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Today's Stichomancy for Neil Gaiman

The first excerpt represents the element of Air. It speaks of mental influences and the process of thought, and is drawn from Glaucus/The Wonders of the Shore by Charles Kingsley:

quite. You see that knot of sand and broken shell lying on the rock, where your Dahlia was one moment ago. Touch it, and you will find it leathery and elastic. That is all which remains of the live Dahlia. Never mind; get your finger into the crack under him, work him gently but firmly out, and take him home, and he will be as happy and as gorgeous as ever to-morrow.

Let your Actiniae stand for a day or two in the dish, and then, picking out the liveliest and handsomest, detach them once more from their hold, drop them into your vase, right them with a bit of stick, so that the sucking base is downwards, and leave them to themselves thenceforth.

The second excerpt represents the element of Fire. It speaks of emotional influences and base passions, and is drawn from The Adventures of Sherlock Holmes by Arthur Conan Doyle:

and down, sometimes losing, sometimes finding the track until we were well within the edge of the wood and under the shadow of a great beech, the largest tree in the neighborhood. Holmes traced his way to the farther side of this and lay down once more upon his face with a little cry of satisfaction. For a long time he remained there, turning over the leaves and dried sticks, gathering up what seemed to me to be dust into an envelope and examining with his lens not only the ground but even the bark of the tree as far as he could reach. A jagged stone was lying among the moss, and this also he carefully examined and retained. Then he followed a pathway through the wood until he came to the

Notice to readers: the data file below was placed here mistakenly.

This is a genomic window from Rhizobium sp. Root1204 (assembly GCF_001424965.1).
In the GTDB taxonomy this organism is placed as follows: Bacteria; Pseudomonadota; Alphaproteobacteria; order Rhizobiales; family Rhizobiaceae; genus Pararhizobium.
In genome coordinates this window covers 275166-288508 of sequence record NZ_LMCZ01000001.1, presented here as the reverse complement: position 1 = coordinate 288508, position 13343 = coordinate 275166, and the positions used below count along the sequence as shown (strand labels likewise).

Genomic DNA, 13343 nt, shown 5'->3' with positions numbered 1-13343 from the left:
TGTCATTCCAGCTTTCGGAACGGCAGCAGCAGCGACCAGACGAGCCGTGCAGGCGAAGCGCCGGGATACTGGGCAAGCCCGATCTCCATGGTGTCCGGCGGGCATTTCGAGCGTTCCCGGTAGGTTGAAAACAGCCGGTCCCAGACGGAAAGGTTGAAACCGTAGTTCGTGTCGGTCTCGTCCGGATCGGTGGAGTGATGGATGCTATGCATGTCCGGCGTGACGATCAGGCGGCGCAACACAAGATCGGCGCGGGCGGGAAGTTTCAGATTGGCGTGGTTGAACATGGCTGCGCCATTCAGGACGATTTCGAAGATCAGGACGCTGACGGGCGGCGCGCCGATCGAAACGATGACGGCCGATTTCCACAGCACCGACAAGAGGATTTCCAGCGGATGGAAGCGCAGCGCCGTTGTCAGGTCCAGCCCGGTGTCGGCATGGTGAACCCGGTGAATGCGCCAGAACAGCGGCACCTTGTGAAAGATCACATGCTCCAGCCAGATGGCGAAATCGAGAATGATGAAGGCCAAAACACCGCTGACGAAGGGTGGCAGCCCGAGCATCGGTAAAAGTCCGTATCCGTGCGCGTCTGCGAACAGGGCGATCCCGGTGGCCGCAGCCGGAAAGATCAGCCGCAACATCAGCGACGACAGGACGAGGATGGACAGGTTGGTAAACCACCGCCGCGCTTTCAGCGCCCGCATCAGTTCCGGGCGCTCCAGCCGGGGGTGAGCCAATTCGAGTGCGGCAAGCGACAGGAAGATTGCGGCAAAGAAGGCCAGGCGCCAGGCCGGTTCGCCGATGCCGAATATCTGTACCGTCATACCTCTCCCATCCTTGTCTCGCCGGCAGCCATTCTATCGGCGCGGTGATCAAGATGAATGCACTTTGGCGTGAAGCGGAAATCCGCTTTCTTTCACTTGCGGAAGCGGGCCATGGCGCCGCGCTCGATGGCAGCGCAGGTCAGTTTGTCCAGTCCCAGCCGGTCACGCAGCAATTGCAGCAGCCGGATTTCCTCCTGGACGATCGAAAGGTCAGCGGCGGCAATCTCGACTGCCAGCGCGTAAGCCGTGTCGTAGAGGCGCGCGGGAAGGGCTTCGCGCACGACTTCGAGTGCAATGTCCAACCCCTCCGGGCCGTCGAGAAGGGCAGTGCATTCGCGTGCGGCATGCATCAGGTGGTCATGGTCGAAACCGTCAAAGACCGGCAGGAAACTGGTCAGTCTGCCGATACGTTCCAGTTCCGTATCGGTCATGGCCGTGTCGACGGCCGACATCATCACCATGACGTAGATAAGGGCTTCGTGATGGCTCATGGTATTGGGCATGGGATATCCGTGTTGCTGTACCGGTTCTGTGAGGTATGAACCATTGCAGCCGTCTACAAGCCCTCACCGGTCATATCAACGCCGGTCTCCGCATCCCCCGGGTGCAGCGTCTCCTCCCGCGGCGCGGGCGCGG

The Adventures of Sherlock Holmes
The third excerpt represents the element of Water. It speaks of pure spiritual influences and feelings of love, and is drawn from The United States Bill of Rights:

or of the press, or the right of the people peaceably to assemble, and to petition the Government for a redress of grievances.

II

A well-regulated militia, being necessary to the security of a free State, the right of the people to keep and bear arms, shall not be infringed.

III No soldier shall, in time of peace be quartered in any house, without the consent of the owner, nor in time of war, but in a manner to be prescribed by law.

IV

The right of the people to be secure in their persons, houses, papers,

The fourth excerpt represents the element of Earth. It speaks of physical influences and the impact of the unseen on the visible world, and is drawn from The Legend of Sleepy Hollow by Washington Irving:

Van Tassel, the daughter and only child of a substantial Dutch farmer. She was a booming lass of fresh eighteen; plump as a partridge; ripe and melting and rosy-cheeked as one of her father's peaches, and universally famed, not merely for her beauty, but her vast expectations. She was withal a little of a coquette, as might be perceived even in her dress, which was a mixture of ancient and modern fashions, as most suited to set of her charms. She wore the ornaments of pure yellow gold, which her great-great-grandmother had brought over from Saar dam; the tempting stomacher of the olden time, and withal a provokingly short petticoat, to display the prettiest foot and ankle in the


The Legend of Sleepy Hollow